Breathing Space February 2024

by Dan Comer

Get Out of Your Own Way

I have been studying and teaching about self-care in the child welfare arena for a long time. It didn’t take long to recognize that our field seems set up for making good self-care a difficult practice to master. First, the values and ideals that draw people to social work can sometimes become actual obstacles to self-care. And second, the tangible realities of the job are a true barrier we need to work with.

To my delight, I recently came across the following assessment that perfectly asks about both areas (mindset/values and nature of the job). Take a minute to check the obstacles to self-care that you regularly experience.


  • Too many responsibilities on and off the job
  • Unexpected emergencies
  • Limited time in one’s schedule
  • Always putting the job first
  • On-call or shift work
  • Lack of sleep
  • Lack of coworkers who could fill in if you need a break


  • The feeling that if you say no you will be looked down upon
  • Concern about being perceived as weak
  • Self-criticism, not being able to modify high expectations under stressful circumstances
  • Never feeling that you can unplug
  • Wanting to be perceived as perfect
  • Always prioritizing others over self
  • Low morale


  • “It would be selfish to take a break from this work.”
  • “I’m okay, I’m fine, I’m not even tired.”
  • “The needs of those I’m supporting are more important than my own needs.”
  • “I’m not doing enough.”
  • “I can contribute the most by working all the time.”
  • “I don’t want anyone to know how affected I am.”
  • “Only I can do x, y, and z.”


  • Working too long by oneself without checking in with colleagues
  • Keeping stress to oneself
  • Ignoring declines in functioning
  • Underestimating needs
  • Relying only on alcohol/substances to relax for extended periods of time
  • Becoming more disengaged/isolated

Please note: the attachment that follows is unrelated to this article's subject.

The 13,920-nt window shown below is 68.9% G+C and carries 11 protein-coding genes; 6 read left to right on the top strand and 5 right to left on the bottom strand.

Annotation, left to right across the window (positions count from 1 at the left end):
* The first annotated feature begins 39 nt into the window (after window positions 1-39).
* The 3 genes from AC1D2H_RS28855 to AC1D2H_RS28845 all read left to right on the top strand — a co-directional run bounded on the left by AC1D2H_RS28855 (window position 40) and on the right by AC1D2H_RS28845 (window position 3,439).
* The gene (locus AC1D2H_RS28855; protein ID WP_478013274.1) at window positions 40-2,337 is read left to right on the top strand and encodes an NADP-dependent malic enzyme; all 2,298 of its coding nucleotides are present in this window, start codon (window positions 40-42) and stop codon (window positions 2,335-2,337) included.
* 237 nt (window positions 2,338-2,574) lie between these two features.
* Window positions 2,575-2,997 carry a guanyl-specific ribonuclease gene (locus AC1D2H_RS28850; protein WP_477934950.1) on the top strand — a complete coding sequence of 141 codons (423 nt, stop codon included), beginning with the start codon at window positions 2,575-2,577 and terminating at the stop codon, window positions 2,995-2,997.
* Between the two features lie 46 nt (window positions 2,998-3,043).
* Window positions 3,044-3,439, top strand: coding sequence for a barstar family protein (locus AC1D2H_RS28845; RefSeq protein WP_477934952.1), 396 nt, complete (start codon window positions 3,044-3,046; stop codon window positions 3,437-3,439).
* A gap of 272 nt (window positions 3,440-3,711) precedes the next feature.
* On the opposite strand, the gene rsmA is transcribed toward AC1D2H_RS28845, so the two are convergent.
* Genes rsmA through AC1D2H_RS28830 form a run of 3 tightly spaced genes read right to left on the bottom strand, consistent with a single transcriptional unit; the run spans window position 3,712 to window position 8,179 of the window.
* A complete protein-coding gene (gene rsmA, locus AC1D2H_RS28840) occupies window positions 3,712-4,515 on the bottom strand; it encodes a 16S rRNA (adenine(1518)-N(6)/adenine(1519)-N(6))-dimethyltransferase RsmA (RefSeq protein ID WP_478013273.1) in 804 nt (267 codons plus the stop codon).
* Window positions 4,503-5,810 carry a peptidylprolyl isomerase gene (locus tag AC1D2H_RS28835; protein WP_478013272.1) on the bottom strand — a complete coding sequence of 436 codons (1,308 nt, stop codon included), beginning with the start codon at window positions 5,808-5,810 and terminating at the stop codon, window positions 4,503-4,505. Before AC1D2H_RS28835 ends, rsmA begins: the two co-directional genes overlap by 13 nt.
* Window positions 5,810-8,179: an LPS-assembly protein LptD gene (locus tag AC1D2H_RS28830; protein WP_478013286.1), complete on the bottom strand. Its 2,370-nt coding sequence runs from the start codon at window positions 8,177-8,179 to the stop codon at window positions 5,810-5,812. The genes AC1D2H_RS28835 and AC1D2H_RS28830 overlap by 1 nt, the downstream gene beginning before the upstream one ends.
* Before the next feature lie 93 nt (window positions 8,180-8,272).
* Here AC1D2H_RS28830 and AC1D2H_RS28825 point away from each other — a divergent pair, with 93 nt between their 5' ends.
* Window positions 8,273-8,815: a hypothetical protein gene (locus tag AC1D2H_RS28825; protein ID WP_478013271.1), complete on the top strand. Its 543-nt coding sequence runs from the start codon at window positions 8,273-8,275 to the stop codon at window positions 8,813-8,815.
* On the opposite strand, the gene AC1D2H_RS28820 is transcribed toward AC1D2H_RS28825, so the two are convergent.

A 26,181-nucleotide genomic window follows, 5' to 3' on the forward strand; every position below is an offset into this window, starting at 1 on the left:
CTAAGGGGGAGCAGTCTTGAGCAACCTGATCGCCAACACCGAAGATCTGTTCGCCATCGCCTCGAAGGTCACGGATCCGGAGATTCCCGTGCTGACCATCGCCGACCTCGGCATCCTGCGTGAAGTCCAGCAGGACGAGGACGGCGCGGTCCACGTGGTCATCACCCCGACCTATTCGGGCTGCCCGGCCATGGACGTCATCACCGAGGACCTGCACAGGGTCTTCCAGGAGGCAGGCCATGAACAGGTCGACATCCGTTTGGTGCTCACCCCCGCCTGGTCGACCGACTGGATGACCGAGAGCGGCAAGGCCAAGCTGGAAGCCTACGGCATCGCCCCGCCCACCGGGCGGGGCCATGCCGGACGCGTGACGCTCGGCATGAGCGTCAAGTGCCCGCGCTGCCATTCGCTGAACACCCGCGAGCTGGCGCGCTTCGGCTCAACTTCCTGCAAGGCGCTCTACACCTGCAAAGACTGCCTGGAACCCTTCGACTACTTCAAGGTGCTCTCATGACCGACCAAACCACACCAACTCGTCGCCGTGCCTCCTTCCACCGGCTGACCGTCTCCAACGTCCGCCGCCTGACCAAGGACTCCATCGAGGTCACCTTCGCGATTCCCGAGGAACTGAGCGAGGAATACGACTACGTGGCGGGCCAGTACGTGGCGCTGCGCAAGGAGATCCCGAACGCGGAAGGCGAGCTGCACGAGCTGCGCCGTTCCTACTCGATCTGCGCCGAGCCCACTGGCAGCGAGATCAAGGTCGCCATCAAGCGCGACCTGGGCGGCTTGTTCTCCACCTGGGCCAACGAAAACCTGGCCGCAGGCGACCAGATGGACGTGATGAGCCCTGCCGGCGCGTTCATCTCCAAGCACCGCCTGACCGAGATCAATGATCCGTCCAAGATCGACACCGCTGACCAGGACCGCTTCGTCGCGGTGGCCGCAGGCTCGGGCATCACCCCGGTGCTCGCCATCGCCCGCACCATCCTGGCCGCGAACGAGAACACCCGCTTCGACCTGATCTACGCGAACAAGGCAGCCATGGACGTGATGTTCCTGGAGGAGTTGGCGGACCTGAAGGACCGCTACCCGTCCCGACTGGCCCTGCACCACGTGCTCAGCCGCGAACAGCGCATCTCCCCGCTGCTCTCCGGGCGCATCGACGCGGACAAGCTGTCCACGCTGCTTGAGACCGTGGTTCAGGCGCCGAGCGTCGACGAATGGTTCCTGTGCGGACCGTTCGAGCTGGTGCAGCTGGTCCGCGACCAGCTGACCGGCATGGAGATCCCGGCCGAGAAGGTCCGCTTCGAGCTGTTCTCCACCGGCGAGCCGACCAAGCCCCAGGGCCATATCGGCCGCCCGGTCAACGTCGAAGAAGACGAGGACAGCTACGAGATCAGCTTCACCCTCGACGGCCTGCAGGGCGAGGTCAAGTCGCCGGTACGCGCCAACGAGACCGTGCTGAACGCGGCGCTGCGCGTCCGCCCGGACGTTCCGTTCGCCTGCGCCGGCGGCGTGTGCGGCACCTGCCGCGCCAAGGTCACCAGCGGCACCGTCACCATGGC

• Overworking
  • Not doing enough self-care to balance out the demands of work
  • Not seeking help/expertise

Eckhart Tolle says “Awareness is the greatest agent for change.” Change can only happen after awareness arises. If you are anything like me, this assessment has raised your awareness of what exactly your obstacles to self-care are. Now what are you going to do about those obstacles?

I have a couple of suggestions:

  • Cross off and don’t worry about any of the ones you checked that you (truly) have no control over (e.g., if you have to work on-call and that cannot be changed, then look elsewhere for where you might make a difference for your self-care).
  • Look at your attitudinal checkmarks and use the power of cognitive behavioral therapy to challenge some of those internal messages (e.g., “I’m not doing enough”—is that really true? What is a more accurate statement?).
  • Pick just one of the behaviors that you checked and make a small change for the better (e.g., if you checked “Not seeking help/expertise,” experiment with asking for help and notice what happens).

Good luck, and remember that burnout robs us of our ability to engage with families—and thus our ability to help them. Your self-care matters!

Source: Watson, P. J., & Westphal, R. J. (2021). Stress first aid for healthcare workers workbook. US Department of Veteran Affairs, National Center for PTSD.